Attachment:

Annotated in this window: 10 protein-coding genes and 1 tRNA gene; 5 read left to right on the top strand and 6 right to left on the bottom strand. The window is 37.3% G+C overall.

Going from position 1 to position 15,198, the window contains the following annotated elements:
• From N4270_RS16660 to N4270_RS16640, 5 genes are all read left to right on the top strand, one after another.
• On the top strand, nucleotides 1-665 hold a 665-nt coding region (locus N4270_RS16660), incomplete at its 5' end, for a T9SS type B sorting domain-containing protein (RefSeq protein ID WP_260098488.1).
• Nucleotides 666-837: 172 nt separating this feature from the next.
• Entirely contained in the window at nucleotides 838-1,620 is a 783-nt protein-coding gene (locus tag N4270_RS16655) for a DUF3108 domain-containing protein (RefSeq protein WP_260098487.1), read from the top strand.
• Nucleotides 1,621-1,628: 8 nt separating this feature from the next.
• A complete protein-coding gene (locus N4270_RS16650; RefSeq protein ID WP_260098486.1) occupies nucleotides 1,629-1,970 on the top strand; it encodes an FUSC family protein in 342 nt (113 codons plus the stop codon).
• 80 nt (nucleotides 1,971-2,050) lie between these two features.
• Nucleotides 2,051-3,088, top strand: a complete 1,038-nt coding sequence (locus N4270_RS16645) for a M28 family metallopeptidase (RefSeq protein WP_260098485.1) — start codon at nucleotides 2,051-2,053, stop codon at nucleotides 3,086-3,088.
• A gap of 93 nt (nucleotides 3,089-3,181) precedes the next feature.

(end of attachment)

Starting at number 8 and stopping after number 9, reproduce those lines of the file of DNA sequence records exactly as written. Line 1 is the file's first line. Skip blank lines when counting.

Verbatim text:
• A complete protein-coding gene (locus N4270_RS16650; RefSeq protein ID WP_260098486.1) occupies nucleotides 1,629-1,970 on the top strand; it encodes an FUSC family protein in 342 nt (113 codons plus the stop codon).
• 80 nt (nucleotides 1,971-2,050) lie between these two features.